Minister Rakušan most certainly overstepped his authority. Something like this is within the prime minister's power, not the minister of interior's. He had no mandate to sign the agreement. What's even worse, however, is that the government didn't engage in dialog about such an important document. Why didn't Minister Rakušan go to the government or the Chamber's committees, and say, "Here's the agreement on migration, how do you feel about it? Here are my thoughts." The migration pact is merely a whitewashed quota, which is something that Andrej Babiš's government rejected unequivocally. It contains a formula to determine how many migrants a given member state has to take and the sum it has to pay if it refuses. But a society-wide discussion is lacking on a variety of topics.
Let us move on to something more optimistic. Did you enjoy your summer break and the time with your grandson Kryštof?
I did, although I still had quite a lot of work. Those are moments when I'm truly happy. I traveled around Czechia and went to the sea as well. I'm able to truly tune out and enjoy the peace and quiet when I'm on vacation. And Kryštůfek is my darling. We're even able to have fairly complex discussions now. I'm sometimes left speechless at the simple solutions a child's mind can come up with.
Does he bring you back to the pure essence of thinking?
That's what I mean. Simplicity and directness, just getting to the heart of the matter. That's the children's way of thinking that we all lose as we get older. I feel that politicians would benefit if they took inspiration from children's directness and candor.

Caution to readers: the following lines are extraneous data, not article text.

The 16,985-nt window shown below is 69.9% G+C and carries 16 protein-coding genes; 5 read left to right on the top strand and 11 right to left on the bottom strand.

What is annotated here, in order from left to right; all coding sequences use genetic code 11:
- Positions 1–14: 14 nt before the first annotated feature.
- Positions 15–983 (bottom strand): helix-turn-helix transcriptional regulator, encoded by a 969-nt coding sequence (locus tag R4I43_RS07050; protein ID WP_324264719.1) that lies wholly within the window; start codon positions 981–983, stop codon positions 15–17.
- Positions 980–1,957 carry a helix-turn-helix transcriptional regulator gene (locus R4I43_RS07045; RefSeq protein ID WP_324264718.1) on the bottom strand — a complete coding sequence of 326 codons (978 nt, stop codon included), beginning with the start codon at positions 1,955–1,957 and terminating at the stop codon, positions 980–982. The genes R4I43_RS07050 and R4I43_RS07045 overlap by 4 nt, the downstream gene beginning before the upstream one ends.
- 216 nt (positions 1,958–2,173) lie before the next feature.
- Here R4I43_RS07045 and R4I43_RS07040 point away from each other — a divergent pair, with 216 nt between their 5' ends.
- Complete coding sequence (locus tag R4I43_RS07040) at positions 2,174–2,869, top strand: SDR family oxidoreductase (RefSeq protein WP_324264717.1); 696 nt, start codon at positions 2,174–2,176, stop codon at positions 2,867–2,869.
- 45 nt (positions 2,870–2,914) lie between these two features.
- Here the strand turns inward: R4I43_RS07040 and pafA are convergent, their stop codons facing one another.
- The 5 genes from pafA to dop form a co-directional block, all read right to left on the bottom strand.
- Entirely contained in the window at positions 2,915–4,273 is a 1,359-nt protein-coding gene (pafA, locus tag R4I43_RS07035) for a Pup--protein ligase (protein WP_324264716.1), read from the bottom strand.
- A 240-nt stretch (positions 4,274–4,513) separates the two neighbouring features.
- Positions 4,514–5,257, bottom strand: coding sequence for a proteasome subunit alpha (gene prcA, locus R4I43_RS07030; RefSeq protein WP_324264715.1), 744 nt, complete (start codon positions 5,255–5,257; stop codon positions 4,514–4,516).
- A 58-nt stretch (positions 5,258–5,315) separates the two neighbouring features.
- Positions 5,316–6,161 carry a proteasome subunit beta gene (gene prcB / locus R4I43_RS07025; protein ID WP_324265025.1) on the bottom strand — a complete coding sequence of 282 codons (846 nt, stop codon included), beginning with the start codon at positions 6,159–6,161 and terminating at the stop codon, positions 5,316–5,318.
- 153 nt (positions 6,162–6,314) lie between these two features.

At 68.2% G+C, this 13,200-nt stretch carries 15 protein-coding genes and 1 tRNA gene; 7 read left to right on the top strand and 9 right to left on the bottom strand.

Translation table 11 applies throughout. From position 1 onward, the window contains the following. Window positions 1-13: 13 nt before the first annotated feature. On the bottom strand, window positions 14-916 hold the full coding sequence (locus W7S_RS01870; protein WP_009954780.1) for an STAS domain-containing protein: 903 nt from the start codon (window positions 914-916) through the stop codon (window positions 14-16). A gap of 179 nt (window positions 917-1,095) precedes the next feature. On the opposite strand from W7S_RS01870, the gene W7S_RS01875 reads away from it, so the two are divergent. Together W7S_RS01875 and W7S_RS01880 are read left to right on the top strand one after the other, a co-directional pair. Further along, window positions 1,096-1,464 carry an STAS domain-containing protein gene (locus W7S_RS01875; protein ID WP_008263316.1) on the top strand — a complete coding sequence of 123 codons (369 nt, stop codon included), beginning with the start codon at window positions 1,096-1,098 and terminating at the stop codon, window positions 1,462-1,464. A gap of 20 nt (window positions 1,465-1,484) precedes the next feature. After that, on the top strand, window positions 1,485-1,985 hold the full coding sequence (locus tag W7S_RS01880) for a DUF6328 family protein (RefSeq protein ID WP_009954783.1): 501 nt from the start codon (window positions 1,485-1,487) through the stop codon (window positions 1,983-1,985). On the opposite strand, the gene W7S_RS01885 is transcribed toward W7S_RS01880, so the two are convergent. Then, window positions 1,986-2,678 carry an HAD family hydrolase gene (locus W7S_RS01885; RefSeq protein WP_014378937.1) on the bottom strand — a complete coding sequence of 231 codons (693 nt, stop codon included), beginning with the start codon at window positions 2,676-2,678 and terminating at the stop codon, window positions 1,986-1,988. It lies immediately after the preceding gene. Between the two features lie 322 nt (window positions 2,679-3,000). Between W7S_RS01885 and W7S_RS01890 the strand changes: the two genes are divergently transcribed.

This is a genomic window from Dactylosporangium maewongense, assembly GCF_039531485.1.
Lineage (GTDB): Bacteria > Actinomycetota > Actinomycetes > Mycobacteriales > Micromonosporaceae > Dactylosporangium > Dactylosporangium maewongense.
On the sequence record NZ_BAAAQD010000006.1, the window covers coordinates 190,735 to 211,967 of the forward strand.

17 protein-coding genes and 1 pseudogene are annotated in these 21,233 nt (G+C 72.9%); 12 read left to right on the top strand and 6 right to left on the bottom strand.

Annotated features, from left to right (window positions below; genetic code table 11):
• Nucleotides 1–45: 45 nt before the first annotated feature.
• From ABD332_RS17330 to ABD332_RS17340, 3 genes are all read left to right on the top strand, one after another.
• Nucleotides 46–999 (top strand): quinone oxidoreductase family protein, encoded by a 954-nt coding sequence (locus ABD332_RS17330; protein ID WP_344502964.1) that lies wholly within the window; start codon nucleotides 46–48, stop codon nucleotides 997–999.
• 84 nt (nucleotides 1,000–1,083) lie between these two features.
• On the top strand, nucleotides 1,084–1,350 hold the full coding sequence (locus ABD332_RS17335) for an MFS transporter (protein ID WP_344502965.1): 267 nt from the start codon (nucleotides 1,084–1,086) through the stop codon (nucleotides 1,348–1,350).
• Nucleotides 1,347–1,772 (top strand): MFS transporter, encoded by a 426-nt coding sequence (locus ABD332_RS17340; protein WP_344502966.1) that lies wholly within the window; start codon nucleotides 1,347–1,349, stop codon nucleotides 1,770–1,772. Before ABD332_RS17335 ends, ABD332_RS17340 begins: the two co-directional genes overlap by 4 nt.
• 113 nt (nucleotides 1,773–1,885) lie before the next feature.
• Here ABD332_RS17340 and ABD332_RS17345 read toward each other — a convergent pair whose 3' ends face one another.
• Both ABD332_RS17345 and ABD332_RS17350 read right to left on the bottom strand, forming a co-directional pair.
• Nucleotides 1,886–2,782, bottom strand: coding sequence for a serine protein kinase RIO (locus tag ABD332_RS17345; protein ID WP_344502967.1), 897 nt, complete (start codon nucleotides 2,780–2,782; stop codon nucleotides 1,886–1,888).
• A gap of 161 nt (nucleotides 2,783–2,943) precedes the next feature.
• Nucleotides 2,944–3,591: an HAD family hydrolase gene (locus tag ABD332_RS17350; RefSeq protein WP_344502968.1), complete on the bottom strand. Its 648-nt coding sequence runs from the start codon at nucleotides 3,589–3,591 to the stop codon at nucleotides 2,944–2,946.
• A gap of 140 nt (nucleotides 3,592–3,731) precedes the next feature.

Klára Dostálová (born March 13, 1971, in Prague) is an MP for the ANO 2011 movement and deputy speaker of the Chamber of Deputies.
Following her studies at PUEB, she worked at the Czech Savings Bank, Stavokomplex CZ a.s., as well as Hotel Černigov. She came into her own as director of the Center for European Planning in Hradec Králové, which she led successfully for many years (together with her colleagues, she played a major part in revitalizing the Kuks municipality).
In the years 2014–2017, she was the deputy minister of regional development, later taking over the ministry and leading it herself until 2021. The new Construction Act was her flagship project at the ministry and ultimately received the Law of the Year award. While working as a minister, she was also the chair of the Czech Mountain Rescue board of directors.
She has been an MP for the ANO movement since October 2017 and a member of the Hradec Králové Regional Assembly since the autumn of 2020.
Dostálová is married and has two children and a grandson, she lives in Hořice near Jičín.